I. Fundamentals

# 3.1 Introduction

Chapter 2 outlines the different ways in which the underlying pulse of a piece of music (the beat) can be regularly divided. In this chapter we will continue that discussion by looking at simple meters, those in which the beat is regularly divided into two equal durations. This chapter will also provide a brief description of beaming—a notational device that shows how beat subdivisions group into beats in any particular meter.

# 3.2 Simple meters and time signatures

Consider the following two examples:

Example 3–1. Sophia Maria Westenholz, Theme and 10 Variations (Op. 2), mm. 1–20. Example 3–2. Clara Schumann, Piano Trio in G minor (Op. 17), mm. 1–10. Despite the obvious differences in character, there is an important connection between Example 3–1 and 3–2. Each piece has two beats per measure and each beat tends to divide into two equal durations. Both of these pieces, then, are said to be in a simple duple meter. Any of the beat groupings mentioned in the previous chapter—duple, triple, or quadruple—can represent a simple meter. A simple triple meter, for example, would have three beats per measure, each of which would regularly divide into two equal durations.

You probably noticed that both of these examples—as well most of the examples in the previous chapter—include a pair of large numbers at the beginning of the first line of music. These numbers together are referred to as a time signature (or meter signature). They indicate to the performer the type of meter present in any given piece or passage of music.

Note: The meter is not always consistent all the way through a piece. Sometimes it changes. In such cases, the new meter is typically indicated by a new time signature.

A time signature consists of two numbers, one stacked on top of the other. For simple meters, the top number represents the number of beats and the bottom number the note value of a single beat. In Examples 3–1 and 3–2, we saw the time signature 2/4 and called that meter “simple duple.” The top number, in this case 2, tells us there are two beats per measure (hence, “duple”). The bottom number, in this case 4, tells us that each beat has a duration equivalent to a quarter note.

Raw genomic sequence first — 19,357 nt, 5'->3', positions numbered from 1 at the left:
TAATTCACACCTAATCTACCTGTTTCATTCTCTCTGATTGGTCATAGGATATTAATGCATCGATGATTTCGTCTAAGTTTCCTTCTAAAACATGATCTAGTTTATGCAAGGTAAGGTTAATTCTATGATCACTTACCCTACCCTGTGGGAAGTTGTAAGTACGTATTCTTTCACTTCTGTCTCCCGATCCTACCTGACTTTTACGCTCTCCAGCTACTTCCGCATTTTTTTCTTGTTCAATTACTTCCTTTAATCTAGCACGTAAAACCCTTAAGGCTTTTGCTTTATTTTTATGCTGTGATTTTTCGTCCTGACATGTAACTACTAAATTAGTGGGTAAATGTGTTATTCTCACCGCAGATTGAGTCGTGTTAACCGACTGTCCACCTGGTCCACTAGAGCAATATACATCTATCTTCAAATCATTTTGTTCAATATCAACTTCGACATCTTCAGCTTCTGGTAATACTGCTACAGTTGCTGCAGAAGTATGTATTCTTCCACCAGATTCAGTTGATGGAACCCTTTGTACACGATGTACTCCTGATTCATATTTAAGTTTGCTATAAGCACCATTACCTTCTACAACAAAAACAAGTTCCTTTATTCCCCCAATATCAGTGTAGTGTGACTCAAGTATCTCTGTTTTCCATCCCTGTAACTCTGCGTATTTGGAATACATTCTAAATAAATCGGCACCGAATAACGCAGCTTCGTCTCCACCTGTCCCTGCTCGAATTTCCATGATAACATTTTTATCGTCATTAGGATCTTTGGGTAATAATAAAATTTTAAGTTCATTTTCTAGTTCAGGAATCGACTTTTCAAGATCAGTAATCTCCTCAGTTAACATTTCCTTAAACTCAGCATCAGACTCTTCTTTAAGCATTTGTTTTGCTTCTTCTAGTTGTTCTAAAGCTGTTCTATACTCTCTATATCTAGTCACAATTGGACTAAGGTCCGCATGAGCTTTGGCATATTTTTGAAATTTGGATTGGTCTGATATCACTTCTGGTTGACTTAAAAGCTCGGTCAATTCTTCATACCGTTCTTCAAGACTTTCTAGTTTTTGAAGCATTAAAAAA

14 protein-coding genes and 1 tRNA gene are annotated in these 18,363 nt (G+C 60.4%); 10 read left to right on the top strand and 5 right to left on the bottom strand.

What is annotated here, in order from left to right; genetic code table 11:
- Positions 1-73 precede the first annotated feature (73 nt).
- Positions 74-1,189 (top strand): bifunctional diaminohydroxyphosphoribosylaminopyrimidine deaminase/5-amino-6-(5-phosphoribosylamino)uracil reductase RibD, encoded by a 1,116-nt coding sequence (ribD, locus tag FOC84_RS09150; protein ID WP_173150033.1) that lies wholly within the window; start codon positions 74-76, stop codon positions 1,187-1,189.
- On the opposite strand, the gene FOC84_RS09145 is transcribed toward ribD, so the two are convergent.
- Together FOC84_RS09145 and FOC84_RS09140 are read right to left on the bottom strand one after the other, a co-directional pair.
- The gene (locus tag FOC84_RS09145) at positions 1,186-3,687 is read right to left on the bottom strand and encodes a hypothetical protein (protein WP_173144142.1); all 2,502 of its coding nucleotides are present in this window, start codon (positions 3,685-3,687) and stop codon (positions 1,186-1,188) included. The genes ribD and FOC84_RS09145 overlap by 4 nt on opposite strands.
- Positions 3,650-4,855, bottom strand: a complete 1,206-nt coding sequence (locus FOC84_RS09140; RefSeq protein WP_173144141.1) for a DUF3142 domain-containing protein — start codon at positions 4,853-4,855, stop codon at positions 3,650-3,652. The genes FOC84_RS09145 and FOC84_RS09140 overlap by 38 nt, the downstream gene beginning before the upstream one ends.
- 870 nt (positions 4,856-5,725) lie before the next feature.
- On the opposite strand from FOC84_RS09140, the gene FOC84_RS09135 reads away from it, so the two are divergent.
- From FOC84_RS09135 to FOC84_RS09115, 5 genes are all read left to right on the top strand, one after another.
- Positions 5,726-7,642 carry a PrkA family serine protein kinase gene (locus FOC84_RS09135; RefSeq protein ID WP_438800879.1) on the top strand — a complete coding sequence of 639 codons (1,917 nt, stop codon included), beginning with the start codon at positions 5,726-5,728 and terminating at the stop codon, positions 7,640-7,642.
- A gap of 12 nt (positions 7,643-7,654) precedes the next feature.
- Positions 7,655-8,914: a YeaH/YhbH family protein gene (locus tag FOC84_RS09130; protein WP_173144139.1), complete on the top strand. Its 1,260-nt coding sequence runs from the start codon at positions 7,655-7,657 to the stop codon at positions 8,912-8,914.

Consider the following short piece:

Example 3–3. Christian Petzold, Minuet in G major (from the Notebook for Anna Magdalena Bach, BWV Anh. 114), mm. 1–16. We see the time signature 3/4 at the beginning of Example 3–3. Here, the 3 indicates that there are three beats per measure and, once again, the 4 indicates that each beat is the length of a quarter note. As the shorter durations make clear, the meter is simple: each quarter note divides into two eighth notes.

Simple meters are generally very easy to recognize. Any time signature in which the top number is 2, 3, or 4 represents a simple meter.

Note: For simple meters, the general rule of thumb is that the top number of the time signature indicates the number of beats per measure (duple, triple, or quadruple) and the bottom number indicates the beat value. As we will discuss in Chapter 4, however, this rule of thumb does not apply to compound meters.

The following examples show several common simple-meter time signatures:

Example 3–4. Common simple-meter key signatures. b. simple triple c. simple duple d. simple duple Note that Example 3–4c and Example 3–4d (2/4 and 2/2) are both simple duple meters. Both of them have two beats per measure. They differ only in the note value of the beat (a quarter note and a half note, respectively).

Note: The difference between 4/4 and 2/2 is subtle. Both time signatures have measures whose durations are equal to a single whole note (four quarter notes or two half notes). The difference lies in how the music is performed or heard. The former will have four distinct beats per measure, while the latter will have only two.

Frequently, you will encounter other, non-numeric symbols used as time signatures. These are shown in Example 3–5:

Example 3–5. Alternative time signatures.

a. “common time” b. “cut time” (or “alla breve“) These time-signature symbols are often used as a shorthand way to write 4/4 or 2/2.

Note: The symbol used for common time resembles the letter “C”—the first letter of the word “common.” The symbol used for cut time has a vertical line, cutting the “C” in half. These mnemonic devices, though useful, are not grounded by any historical accuracy.

Activity 3-1

Activity 3–1